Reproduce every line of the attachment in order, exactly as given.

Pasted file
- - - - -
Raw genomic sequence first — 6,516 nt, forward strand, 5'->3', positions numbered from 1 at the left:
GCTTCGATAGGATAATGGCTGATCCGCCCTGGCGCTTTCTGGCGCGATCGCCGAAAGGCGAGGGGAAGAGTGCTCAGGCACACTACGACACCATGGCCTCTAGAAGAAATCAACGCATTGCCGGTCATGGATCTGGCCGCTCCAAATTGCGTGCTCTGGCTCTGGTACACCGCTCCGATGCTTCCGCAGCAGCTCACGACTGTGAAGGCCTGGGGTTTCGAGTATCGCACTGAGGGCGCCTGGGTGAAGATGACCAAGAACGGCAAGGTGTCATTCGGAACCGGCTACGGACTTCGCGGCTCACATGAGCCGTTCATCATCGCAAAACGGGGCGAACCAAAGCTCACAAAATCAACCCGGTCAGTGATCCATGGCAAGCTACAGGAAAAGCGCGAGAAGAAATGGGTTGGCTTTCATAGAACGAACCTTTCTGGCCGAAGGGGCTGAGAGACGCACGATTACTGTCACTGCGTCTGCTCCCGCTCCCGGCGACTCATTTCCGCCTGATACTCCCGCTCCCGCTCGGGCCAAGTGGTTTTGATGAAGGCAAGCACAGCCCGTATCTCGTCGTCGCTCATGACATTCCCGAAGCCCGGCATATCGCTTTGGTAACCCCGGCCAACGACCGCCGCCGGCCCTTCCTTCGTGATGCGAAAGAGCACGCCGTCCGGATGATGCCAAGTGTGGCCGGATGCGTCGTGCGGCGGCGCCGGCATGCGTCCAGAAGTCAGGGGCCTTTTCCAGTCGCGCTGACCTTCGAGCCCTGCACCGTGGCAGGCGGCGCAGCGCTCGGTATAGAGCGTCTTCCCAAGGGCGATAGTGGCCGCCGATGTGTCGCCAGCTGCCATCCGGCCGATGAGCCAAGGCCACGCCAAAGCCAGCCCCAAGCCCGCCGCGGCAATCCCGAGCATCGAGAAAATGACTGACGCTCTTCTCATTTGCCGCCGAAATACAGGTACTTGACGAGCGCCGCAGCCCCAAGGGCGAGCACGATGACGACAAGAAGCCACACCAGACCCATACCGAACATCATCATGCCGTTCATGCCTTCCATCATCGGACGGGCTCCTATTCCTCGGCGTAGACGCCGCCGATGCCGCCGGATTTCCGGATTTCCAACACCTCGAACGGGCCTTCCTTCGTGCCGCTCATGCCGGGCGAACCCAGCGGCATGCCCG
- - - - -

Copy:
Raw genomic sequence first — 6,516 nt, forward strand, 5'->3', positions numbered from 1 at the left:
GCTTCGATAGGATAATGGCTGATCCGCCCTGGCGCTTTCTGGCGCGATCGCCGAAAGGCGAGGGGAAGAGTGCTCAGGCACACTACGACACCATGGCCTCTAGAAGAAATCAACGCATTGCCGGTCATGGATCTGGCCGCTCCAAATTGCGTGCTCTGGCTCTGGTACACCGCTCCGATGCTTCCGCAGCAGCTCACGACTGTGAAGGCCTGGGGTTTCGAGTATCGCACTGAGGGCGCCTGGGTGAAGATGACCAAGAACGGCAAGGTGTCATTCGGAACCGGCTACGGACTTCGCGGCTCACATGAGCCGTTCATCATCGCAAAACGGGGCGAACCAAAGCTCACAAAATCAACCCGGTCAGTGATCCATGGCAAGCTACAGGAAAAGCGCGAGAAGAAATGGGTTGGCTTTCATAGAACGAACCTTTCTGGCCGAAGGGGCTGAGAGACGCACGATTACTGTCACTGCGTCTGCTCCCGCTCCCGGCGACTCATTTCCGCCTGATACTCCCGCTCCCGCTCGGGCCAAGTGGTTTTGATGAAGGCAAGCACAGCCCGTATCTCGTCGTCGCTCATGACATTCCCGAAGCCCGGCATATCGCTTTGGTAACCCCGGCCAACGACCGCCGCCGGCCCTTCCTTCGTGATGCGAAAGAGCACGCCGTCCGGATGATGCCAAGTGTGGCCGGATGCGTCGTGCGGCGGCGCCGGCATGCGTCCAGAAGTCAGGGGCCTTTTCCAGTCGCGCTGACCTTCGAGCCCTGCACCGTGGCAGGCGGCGCAGCGCTCGGTATAGAGCGTCTTCCCAAGGGCGATAGTGGCCGCCGATGTGTCGCCAGCTGCCATCCGGCCGATGAGCCAAGGCCACGCCAAAGCCAGCCCCAAGCCCGCCGCGGCAATCCCGAGCATCGAGAAAATGACTGACGCTCTTCTCATTTGCCGCCGAAATACAGGTACTTGACGAGCGCCGCAGCCCCAAGGGCGAGCACGATGACGACAAGAAGCCACACCAGACCCATACCGAACATCATCATGCCGTTCATGCCTTCCATCATCGGACGGGCTCCTATTCCTCGGCGTAGACGCCGCCGATGCCGCCGGATTTCCGGATTTCCAACACCTCGAACGGGCCTTCCTTCGTGCCGCTCATGCCGGGCGAACCCAGCGGCATGCCCG